Marine Biology

, 163:108 | Cite as

On the significance of Antarctic jellyfish as food for Adélie penguins, as revealed by video loggers

  • Jean-Baptiste ThiebotEmail author
  • Kentaro Ito
  • Thierry Raclot
  • Timothée Poupart
  • Akiko Kato
  • Yan Ropert-Coudert
  • Akinori Takahashi


Concern of pelagic gelatinous organisms taking over perturbed marine ecosystems has led to a recent increase in research into this group. However, the significance of this group as prey remains challenging to assess, and hence, gelatinous consumers are often depicted incorrectly as dead ends of pelagic food webs. In the Southern Ocean, where a shift in trophic webs may favour gelatinous animals, we video-monitored prey intake of a key predator. Twenty-eight chick-rearing Adélie penguins Pygoscelis adeliae from Dumont d’Urville station (66°40′S, 140°01′E) were instrumented with miniaturized video loggers in 2014–2015. Among other items (krill, fish), 101 gelatinous organisms (n = 79 jellyfish, 6 salps and 16 unidentified) were observed on 13 of 21 exploitable video footages (total: 59 h). Importantly, 65.3 % of gelatinous organisms were attacked, but among them salps were not attacked. Attacks on jellyfish were significantly associated with the visible presence of the jellyfish’s gonad. Jellyfish were encountered at an average depth of 26.2 ± 10.4 m, significantly shallower than krill. Attacks occurred mostly during bottom, but also descent or ascent dive phases. Concomitant GPS location for four birds revealed that attacks on jellyfish occurred above the shelf, 35 km north from the colony, where sea ice concentration reached 88 %. These results indicate that Adélie penguins occasionally feed on jellyfish, even though other prey types are also available. Refining our perception of scyphozoans’ niche may thus help anticipate the functional response of the food webs to the extensive changes witnessed in the Antarctic environment.


Dive Bout Ascent Phase Jellyfish Species Ascent Dive Video Logger 
These keywords were added by machine and not by the authors. This process is experimental and the keywords may be updated as the learning algorithm improves.



The Institut Paul-Émile Victor (program #1091), the Zone Atelier Antarctique (CNRS), the WWF-UK and the Open Partnership Joint Project of the Japan Society for the Promotion of Science (JSPS) Bilateral Joint Research Project provided logistic and financial support. JB Thiebot benefited from financial support by JSPS KAKENHI Grant-in-Aid #26840153. The authors warmly thank C Péron (Australian Antarctic Division) for providing assistance with sea ice data, N Sato (SOKENDAI) for advices on analyses, DJ Lindsay (Japan Agency for Marine-Earth Science and Technology) for identification and knowledge of gelatinous organisms, and two reviewers for their constructive comments on the manuscript.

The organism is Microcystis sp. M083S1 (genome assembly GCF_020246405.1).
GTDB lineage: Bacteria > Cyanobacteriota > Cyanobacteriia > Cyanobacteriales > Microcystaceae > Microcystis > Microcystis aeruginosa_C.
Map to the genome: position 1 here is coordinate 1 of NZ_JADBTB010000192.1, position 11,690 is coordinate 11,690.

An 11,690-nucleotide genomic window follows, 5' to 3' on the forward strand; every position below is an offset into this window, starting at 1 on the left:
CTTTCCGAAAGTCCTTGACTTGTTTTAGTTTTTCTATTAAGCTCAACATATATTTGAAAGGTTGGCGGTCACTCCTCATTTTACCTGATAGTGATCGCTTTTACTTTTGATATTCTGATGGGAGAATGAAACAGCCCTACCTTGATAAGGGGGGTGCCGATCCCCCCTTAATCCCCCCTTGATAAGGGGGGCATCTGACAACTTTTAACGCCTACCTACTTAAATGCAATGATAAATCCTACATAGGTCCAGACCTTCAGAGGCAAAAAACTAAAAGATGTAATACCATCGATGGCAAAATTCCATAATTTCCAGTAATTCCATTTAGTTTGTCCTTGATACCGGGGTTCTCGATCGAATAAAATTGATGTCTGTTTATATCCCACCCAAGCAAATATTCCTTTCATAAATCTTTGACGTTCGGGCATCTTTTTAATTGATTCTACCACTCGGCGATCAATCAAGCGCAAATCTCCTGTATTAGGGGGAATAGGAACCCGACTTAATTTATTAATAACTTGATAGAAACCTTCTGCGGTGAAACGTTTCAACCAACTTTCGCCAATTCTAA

Supplementary material

Video clip showing examples of attack/non attack cases on jellyfish, by Adélie penguins instrumented at Pétrels Island, Adélie Land. (MP4 17945 kb)


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Copyright information

© Springer-Verlag Berlin Heidelberg 2016

Authors and Affiliations

  • Jean-Baptiste Thiebot
    • 1
    Email author
  • Kentaro Ito
    • 2
  • Thierry Raclot
    • 3
  • Timothée Poupart
    • 3
  • Akiko Kato
    • 3
    • 4
  • Yan Ropert-Coudert
    • 4
  • Akinori Takahashi
    • 1
    • 2
  1. 1.National Institute of Polar ResearchTachikawaJapan
  2. 2.Department of Polar ScienceSOKENDAI (The Graduate University for Advanced Studies)TokyoJapan
  3. 3.Département Écologie, Physiologie et Éthologie, Institut Pluridisciplinaire Hubert Curien, CNRS UMR7178Université de StrasbourgStrasbourgFrance
  4. 4.Station d’Écologie de Chizé-La Rochelle, CNRS UMR 7372Centre d’Études Biologiques de ChizéVilliers-en-BoisFrance

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